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Super Smash Bros. Ultimate’s music collection turns your Switch into a giant MP3 player

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Super Smash Bros. Ultimate

The best way to describe Super Smash Bros. Ultimate on the Nintendo Switch is comprehensive. As the name implies, it’s designed to offer anything a Smash fan could want, with an absurdly huge cast of characters and a large array of play options, including a new in-depth single-player mode. That comprehensive nature extends to the in-game music player, which covers a range of different games and series. What makes it really great, though, is how Nintendo has built the player with the Switch in mind. It turns the gaming tablet into an oversized MP3 player that’s perfect for jamming to Splatoon.

In terms of pure numbers, Ultimate features more than 24 hours of music spanning 718 different tracks. When you go into the music player — which is a bit buried under the “sounds” section of the “vault” menu option — you’ll see everything divided by game series. So if you’re in the mood for some lighthearted Animal Crossing tunes or an orchestral Xenoblade Chronicles score, they’re easy to find. For Nintendo fans in particular, it’s an amazing collection. Game music can be both expensive and hard to find, so having such a large library in one place is amazing.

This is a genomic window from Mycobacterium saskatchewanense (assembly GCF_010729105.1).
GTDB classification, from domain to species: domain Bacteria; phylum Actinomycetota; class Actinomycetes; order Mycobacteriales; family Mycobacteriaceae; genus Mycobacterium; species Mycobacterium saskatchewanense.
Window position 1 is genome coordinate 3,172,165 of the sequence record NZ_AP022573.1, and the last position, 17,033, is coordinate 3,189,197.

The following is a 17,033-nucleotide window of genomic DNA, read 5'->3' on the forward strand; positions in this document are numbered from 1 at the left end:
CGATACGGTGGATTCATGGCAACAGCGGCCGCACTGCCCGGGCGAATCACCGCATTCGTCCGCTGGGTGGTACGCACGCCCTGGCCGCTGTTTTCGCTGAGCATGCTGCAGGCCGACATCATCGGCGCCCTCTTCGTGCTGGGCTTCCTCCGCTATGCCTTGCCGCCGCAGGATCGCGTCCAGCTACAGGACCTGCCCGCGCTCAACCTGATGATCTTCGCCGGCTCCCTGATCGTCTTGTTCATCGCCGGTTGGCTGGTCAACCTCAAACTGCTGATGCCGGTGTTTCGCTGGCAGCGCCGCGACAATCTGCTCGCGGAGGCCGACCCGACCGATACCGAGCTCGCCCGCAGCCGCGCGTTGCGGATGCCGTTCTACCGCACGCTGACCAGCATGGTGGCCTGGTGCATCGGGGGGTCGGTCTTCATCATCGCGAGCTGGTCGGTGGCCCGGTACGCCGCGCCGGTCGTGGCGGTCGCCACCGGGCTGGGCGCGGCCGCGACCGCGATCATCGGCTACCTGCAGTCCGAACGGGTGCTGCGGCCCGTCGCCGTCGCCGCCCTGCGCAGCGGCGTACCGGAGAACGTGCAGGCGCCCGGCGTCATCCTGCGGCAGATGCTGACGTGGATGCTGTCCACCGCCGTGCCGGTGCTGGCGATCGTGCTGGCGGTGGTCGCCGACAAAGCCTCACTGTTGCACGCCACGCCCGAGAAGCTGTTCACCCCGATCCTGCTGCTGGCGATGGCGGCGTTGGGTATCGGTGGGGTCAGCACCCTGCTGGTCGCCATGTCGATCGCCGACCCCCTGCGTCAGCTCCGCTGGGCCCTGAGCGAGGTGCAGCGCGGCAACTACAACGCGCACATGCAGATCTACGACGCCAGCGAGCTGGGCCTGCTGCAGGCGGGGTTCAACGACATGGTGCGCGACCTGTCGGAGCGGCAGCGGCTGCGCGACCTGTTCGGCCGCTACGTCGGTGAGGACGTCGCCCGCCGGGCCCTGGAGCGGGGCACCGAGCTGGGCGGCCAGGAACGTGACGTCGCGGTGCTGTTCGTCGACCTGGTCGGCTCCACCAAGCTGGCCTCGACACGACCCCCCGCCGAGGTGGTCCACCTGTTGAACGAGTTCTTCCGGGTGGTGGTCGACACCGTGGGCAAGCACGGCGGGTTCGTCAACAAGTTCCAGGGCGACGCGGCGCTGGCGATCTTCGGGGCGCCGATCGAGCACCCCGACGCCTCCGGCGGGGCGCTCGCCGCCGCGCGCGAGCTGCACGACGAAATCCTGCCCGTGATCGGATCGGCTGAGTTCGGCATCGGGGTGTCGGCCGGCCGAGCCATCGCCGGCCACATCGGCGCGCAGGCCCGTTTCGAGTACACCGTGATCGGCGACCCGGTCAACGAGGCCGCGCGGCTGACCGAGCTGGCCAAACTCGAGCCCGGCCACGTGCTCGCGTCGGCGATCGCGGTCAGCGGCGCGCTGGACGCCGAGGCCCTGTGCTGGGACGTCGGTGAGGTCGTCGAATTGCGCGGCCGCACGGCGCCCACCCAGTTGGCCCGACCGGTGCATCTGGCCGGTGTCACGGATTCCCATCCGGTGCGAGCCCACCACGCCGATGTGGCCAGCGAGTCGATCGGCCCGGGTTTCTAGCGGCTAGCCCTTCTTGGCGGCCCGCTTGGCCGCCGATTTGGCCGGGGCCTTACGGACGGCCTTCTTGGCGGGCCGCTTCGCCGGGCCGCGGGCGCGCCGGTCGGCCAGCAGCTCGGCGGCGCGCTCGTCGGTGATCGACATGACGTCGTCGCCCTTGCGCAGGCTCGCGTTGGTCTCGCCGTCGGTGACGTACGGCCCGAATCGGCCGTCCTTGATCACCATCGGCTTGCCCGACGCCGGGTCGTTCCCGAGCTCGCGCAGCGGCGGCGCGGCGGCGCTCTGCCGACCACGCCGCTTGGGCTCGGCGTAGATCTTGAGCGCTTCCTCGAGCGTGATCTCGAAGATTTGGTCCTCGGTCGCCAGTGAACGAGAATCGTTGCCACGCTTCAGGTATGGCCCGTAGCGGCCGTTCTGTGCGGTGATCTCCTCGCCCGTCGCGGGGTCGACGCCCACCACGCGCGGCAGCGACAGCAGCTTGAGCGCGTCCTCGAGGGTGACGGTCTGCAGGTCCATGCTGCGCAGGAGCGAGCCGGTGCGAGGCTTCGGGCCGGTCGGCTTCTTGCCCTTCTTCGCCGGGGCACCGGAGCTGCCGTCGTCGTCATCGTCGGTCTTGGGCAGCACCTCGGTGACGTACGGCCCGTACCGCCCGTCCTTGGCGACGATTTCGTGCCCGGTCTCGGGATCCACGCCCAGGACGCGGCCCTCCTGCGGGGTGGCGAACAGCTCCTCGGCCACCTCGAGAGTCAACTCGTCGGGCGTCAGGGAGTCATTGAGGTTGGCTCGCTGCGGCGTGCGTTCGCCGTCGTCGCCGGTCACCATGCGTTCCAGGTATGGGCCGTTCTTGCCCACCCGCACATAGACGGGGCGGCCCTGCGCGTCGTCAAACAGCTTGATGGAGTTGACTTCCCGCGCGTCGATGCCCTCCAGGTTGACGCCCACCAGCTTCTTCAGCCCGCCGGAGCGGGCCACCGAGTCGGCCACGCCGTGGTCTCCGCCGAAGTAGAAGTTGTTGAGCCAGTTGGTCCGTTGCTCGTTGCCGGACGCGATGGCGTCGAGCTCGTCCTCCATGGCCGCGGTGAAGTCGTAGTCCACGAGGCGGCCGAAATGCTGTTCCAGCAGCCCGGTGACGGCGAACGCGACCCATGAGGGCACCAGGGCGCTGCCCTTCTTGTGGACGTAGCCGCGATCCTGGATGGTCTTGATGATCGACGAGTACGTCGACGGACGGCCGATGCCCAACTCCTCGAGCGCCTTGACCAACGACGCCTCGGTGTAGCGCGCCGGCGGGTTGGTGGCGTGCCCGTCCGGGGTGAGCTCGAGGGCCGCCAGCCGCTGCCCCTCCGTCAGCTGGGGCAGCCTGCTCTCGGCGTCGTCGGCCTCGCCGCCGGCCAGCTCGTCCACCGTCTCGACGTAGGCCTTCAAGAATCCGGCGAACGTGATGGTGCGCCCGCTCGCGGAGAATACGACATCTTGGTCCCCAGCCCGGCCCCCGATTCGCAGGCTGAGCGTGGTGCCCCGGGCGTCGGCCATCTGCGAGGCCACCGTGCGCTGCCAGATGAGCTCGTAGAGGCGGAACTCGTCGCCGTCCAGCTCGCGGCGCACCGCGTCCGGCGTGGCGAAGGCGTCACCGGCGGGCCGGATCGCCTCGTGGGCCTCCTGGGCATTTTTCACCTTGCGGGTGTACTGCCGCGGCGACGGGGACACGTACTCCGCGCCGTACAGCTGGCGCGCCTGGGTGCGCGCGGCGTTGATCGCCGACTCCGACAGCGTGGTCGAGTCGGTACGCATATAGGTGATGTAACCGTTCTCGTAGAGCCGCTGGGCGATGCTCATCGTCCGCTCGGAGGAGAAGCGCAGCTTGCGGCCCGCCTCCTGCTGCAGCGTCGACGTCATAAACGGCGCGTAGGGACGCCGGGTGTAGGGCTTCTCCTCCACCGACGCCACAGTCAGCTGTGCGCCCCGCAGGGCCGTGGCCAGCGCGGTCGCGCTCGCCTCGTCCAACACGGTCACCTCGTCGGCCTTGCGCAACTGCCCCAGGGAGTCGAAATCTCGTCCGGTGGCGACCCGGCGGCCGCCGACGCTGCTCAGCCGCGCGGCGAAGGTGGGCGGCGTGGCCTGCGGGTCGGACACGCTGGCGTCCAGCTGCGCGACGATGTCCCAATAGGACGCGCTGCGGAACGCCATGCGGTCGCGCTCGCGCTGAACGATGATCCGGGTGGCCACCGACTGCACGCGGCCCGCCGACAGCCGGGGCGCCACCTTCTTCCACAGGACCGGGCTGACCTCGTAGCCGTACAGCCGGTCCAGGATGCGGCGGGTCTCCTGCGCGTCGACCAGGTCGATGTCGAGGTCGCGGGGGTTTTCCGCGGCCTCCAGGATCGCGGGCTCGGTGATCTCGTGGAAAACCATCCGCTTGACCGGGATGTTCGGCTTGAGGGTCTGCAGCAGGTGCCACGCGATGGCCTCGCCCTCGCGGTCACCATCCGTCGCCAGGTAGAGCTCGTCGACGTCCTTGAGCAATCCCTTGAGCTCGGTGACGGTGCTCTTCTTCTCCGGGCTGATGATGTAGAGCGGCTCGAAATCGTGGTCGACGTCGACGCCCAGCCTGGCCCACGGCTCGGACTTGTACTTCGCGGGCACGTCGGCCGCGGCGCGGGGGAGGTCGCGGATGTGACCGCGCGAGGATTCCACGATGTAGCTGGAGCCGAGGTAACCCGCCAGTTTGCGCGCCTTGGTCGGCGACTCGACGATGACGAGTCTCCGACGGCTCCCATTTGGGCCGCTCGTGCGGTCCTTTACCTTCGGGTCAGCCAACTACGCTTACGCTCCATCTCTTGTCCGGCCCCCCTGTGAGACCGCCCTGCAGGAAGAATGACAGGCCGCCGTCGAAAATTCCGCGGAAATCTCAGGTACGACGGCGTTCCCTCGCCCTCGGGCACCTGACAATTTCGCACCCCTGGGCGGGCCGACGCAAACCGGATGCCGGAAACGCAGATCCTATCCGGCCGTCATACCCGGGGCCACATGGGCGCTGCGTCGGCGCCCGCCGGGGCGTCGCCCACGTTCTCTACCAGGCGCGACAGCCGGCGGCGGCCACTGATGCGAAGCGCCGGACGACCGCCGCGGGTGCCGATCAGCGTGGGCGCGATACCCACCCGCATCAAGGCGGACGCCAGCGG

Some games are better represented than others, particularly when it comes to non-Nintendo series. There are 26 tracks spanning the Castlevania franchise, for instance, and more than 30 from Street Fighter. Meanwhile, there’s a grand total of two songs from Final Fantasy VII. Still, overall it’s a fantastic, sprawling catalog — one that’s been bolstered significantly by new additions like Splatoon.

Super Smash Bros. Ultimate

Because Ultimate is a Switch game, you can either listen to these songs through your television’s sound system or stick a pair of headphones into the tablet. But the feature is particularly well suited for listening on the go. At any point when you’re in the music player, you can hold L and R to turn the screen off, while the music still plays. In that mode you can use the shoulder buttons to skip tracks without worrying about the touchscreen. There’s even a playlist feature so you can build up an ideal mix of songs and not have to worry about the controls at all.

The Switch isn’t exactly the most convenient portable music player, of course. It’s pretty ungainly in that regard. But it’s a nice added bonus: if you already have your Switch with you, why not listen to some rocking Order of Ecclesia tunes?